SNMP Monitoring and Morningstar Products

What is SNMP?

An internet standard protocol that is used to manage and monitor devices on an IP network. It is typically supported by devices found in IT infrastructures, such as servers, modems, routers, printers, workstations, and other network components.

Using the defined communication standards and management topology, SNMP allows for a simple and convenient way to view and modify the status of critical system components on a private Local Area Network (LAN) or across a WAN (Wide Area Network) if so desired.

Continue to read the frequently asked questions and answers below and view the recording of our System Monitoring with Morningstar Products and SNMP webinar for more information.

Who typically uses SNMP?

IT system operators and network management professionals in the Telecommunications and Internet Service industries.  Others include industrial users with an existing network infrastructure, who may also employ SNMP as an easy way to gather data from network equipment assets on site.  In the Oil & Gas industry where users are engaged in digital oilfield management, SNMP is becoming increasingly popular.

Why is Morningstar adding SNMP to the Ethernet MeterBus Converter (EMC-1) as a supported protocol?

The EMC-1 already has strong support for industrial protocols including MODBUS, and also supports HTTP and LiveView, our local web dashboard filling a unique need with an easy to view a web page that is readable by any device or operating system’s web browser.  Adding SNMP greatly adds to its value proposition.

Telecommunication markets typically already have SNMP infrastructures in place.  It makes sense to add a protocol which allows operators to manage energy data alongside their existing site hardware using tools with which they are already familiar. A very thorough description of all the networking/communication options Morningstar products have to offer is included in the Morningstar Networking and Communications Document.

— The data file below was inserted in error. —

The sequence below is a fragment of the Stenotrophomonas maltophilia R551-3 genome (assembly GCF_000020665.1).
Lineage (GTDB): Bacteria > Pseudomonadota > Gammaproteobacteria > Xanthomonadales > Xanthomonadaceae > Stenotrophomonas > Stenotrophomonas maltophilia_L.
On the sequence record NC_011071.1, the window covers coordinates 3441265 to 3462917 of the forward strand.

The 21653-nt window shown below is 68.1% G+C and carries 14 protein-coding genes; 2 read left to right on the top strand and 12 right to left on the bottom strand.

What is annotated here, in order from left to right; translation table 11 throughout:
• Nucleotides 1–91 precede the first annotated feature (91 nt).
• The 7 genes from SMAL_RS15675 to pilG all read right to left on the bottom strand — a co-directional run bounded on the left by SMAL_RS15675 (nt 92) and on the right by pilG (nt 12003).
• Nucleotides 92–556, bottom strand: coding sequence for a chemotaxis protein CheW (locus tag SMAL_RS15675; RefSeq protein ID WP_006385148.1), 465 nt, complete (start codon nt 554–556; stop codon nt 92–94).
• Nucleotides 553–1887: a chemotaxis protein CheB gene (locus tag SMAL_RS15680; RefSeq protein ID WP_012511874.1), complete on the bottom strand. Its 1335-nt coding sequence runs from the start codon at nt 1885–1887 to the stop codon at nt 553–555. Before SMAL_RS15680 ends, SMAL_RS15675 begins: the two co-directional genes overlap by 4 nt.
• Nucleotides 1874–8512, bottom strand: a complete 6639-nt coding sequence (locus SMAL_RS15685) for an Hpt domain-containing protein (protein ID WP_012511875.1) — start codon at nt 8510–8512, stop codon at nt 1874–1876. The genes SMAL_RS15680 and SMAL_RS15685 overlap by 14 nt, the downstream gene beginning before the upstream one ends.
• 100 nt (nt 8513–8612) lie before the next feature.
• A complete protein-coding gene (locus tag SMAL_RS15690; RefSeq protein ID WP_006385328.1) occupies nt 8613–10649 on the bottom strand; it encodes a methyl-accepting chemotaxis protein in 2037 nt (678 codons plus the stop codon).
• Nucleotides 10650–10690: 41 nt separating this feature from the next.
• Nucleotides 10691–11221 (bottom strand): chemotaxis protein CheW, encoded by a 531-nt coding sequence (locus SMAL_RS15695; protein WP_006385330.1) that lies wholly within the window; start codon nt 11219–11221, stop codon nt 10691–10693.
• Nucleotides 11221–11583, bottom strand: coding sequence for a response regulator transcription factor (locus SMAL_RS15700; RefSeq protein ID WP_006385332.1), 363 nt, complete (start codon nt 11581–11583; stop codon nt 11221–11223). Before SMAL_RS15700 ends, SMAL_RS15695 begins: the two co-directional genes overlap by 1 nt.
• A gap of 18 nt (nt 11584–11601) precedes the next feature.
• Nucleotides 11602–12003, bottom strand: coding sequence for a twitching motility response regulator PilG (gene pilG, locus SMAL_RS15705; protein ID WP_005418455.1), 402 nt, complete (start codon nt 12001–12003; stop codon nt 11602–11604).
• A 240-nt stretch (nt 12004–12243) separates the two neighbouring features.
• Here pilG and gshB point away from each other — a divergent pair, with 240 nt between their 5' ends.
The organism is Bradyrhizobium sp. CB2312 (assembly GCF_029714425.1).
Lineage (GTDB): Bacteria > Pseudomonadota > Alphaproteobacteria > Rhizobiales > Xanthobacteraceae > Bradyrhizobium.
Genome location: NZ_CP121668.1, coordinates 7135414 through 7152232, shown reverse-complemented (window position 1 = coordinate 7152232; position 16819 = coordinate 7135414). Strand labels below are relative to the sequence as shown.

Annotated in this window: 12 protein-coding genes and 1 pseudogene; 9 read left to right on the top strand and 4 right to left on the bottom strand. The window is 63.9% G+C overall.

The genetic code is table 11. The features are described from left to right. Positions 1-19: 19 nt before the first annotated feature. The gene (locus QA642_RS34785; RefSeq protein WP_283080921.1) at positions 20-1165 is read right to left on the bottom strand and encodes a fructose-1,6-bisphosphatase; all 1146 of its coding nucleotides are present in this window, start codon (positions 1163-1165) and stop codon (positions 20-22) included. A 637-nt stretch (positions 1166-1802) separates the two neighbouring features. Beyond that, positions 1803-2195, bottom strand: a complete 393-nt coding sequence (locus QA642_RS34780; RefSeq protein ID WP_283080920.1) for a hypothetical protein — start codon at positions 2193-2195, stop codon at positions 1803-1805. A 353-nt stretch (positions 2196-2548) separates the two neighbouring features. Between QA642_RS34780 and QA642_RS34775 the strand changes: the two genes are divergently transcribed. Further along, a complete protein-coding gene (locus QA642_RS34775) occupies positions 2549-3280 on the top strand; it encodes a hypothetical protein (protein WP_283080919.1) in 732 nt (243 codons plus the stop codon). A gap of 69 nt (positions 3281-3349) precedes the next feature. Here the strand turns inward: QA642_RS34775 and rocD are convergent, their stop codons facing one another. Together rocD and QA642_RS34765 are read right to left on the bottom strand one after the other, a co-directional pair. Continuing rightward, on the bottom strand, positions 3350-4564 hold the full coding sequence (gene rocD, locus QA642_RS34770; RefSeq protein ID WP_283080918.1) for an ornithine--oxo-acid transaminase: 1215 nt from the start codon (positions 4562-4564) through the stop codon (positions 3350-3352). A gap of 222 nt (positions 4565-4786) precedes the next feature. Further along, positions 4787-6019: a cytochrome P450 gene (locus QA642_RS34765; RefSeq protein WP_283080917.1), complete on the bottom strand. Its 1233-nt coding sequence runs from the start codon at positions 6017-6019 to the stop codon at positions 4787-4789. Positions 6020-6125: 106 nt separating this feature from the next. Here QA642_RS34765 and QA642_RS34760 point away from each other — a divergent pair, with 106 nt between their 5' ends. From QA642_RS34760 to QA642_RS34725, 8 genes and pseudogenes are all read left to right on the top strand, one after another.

How do I add SNMP to an existing Morningstar product?

If that product is equipped with an RJ-11 MeterBus port and connects with Morningstar’s EMC-1, it’s compatible with SNMP.  The MeterBus port enables transmission of serial data to the EMC-1 for remote monitoring, configuration, and control, using any type of IP-based network connection. This way, many new, powerful integration options for Morningstar products can be activated and used in remote power systems. Those products include:

  • MPPT controllers: TriStar MPPT, ProStar MPPT, and SunSaver MPPT
  • PWM controllers: TriStar and ProStar (Gen3)
  • Inverters: SureSine

Once connected, SNMP is enabled through a remote firmware update of the EMC-1.

How do I enable SNMP on the EMC-1?

Access the most recent EMC-1 firmware file by navigating to the EMC-1 Support page, then click the „Software tab“ and click the download link.

View the video below to see how to update the firmware:
https://www.youtube.com/watch?v=VMN5iO62JQs

How do I get the Management Information Base (MIB file) for my product?

The MIB file is the list of available data values (Object Identifiers, or OID’s) associated with each product.  It serves as a directory of what information is available for retrieval from the device with SNMP GET requests. A list of parameters and addresses, along with the industry-standard MIB files for each Morningstar device are contained in a zip file you can download here.

How does SNMP compare to MODBUS?

SNMP and MODBUS are both components of the application layer in the OSI model. Where MODBUS is a protocol that can be supported by different physical and data link layers, SNMP is exclusively an IP standard. 

Unlike MODBUS IP, which typically uses the TCP transport layer, SNMP data is usually sent through UDP (User Datagram Protocol), which makes it faster, simpler, and more efficient than the TCP used for our current MODBUS IP-enabled Ethernet stack.

If users are implementing a solar system in either an industrial environment such as a SCADA system or a residential use, MODBUS typically has been the “protocol of choice” for its speed and reliability for both monitoring and control. 

MODBUS is also the protocol platform for the SunSpec data standard widely used in “legacy” inverters and charge controllers, data logging hardware, and even storage systems for interoperability.

In many UPS, backup or telecommunication/network applications, SNMP may be a better choice as it will provide the greatest overall device compatibility and management.

When would I want to use SNMP over other protocols or methods of accessing MS device data?